Both women and men alike have an obsession with HAIR! It can make or break a look make you feel like a sex symbol or a hot mess! Hair has always been a woman’s (and sometimes a man’s) greatest accessory. From short and sassy to long a lush women have long used their locks (and some other people’s) to jush up their look, from the days of the French and the Italian courts of the Renaissance, to Beyonce’s front lace wind blown mane, Katy Perry newly pink do, or Gwen Stefani flawlessly platinum locks. Whether in the form of hair “support” (weaves), to full wigs women today enjoy such great diversity. But the question is are we hiding? Are we using our hair to accentuate what we have or are we trying to be something or someone else.
In the African American community hair (texture and length) as well as skin color (complexion) have long been the definers of beauty. Having “good” hair (soft, wavy to straight) is often preferred over kinky or nappy hair. As a community we can be very hard on those who are “too” dark or don’t have long hair. There are phrases like “Get the peas out of your kitchen” (peas are what we call the hair that coils up at the nape of the neck) or smooth your “Edges” (hairline). A young girl can me ridiculed harshly for her hair, or her color, this can inform her sense if self, and image for her whole life. There is a great deal of pain and shame that African American women experience in regards to their hair. I have long wanted to do a series that addressed the idea of beauty as it pertains to hair, racially, culturally, and texturally.
Personally I have had my own struggles with hair and my identity, from having relaxed hair through my teens and going “natural” in my mid-twenties, I now struggle with wanting to have the option of going straight, without having it chemically altered, and also feeling like myself with straight hair. There are times I want to “whip my hair back and forth” and have a swing that my Afro does not afford, but I also love the volume of my kinky halo. Recently I tried a texturizer in an effort to get closer to having the best of both worlds but it damaged it. What is a girl to do?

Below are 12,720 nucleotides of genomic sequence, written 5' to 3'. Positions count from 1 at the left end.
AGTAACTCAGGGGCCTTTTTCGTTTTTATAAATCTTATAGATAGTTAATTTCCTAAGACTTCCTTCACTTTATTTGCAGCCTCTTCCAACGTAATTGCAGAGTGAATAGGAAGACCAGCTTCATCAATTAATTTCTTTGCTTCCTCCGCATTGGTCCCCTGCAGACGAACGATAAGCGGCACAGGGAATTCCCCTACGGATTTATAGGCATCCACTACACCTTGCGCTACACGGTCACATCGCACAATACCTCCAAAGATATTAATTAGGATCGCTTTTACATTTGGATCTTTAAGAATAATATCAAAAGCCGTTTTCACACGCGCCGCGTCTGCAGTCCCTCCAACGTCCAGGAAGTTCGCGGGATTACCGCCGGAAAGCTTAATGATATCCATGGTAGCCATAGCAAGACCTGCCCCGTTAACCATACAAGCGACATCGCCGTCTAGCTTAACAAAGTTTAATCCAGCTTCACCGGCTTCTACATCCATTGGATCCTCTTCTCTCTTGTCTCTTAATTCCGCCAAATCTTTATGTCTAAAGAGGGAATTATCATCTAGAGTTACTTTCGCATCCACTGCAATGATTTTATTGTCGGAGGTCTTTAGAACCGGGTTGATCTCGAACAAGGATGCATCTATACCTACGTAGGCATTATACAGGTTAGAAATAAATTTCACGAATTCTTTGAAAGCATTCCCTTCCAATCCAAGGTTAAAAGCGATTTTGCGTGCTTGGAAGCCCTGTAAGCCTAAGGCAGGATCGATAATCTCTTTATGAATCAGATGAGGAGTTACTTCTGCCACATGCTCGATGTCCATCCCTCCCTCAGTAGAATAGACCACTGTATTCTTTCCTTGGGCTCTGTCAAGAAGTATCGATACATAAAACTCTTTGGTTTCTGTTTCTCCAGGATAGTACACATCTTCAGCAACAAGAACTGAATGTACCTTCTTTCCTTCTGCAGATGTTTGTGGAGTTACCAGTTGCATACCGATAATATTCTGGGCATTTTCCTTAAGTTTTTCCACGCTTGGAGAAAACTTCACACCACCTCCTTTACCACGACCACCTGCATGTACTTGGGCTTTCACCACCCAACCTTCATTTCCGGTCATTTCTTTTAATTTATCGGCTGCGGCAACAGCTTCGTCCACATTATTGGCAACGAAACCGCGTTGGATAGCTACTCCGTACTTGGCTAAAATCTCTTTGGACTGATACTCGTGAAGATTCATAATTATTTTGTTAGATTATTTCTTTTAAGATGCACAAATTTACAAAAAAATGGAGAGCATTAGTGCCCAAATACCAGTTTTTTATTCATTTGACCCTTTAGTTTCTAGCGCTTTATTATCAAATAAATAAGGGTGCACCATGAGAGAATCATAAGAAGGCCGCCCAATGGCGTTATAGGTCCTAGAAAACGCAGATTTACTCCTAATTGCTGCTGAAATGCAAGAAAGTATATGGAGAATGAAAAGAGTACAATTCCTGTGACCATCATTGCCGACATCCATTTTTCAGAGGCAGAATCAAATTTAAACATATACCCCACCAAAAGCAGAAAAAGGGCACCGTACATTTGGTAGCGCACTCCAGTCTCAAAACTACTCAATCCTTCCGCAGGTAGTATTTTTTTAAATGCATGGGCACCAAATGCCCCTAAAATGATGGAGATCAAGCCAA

About a year ago I was introduced to the Hair Rules products as a possible answer to making my natural hair more manageable. When I went into the Salon in New York City I met business manager Jasmine Green, and after speaking with her and learning not only about the products but also about the philosophy behind them and the salon, I knew that this was something I wanted to bring to my readers. When I met the force behind the salon Anthony Dickey, his passion and dedication to not just giving people the hair they want and deserve, but his desire to have that confidence in their hair extend into way they feel about themselves over all.
I recently sat down with Dickey as he is affectionately known and talked about everything from, hair texture, products, the beauty industry, culture, race, wigs, weaves and how men REALLY see women!!
Dickey talks about his own self image, having a German mother, and African American father and being raised by his father’s side of the family. He shares how being light skinned with red hair in an African American family a looking NOTHING like anyone else helps him speak to the shame (of texture) that some women feel about themselves and their hair.
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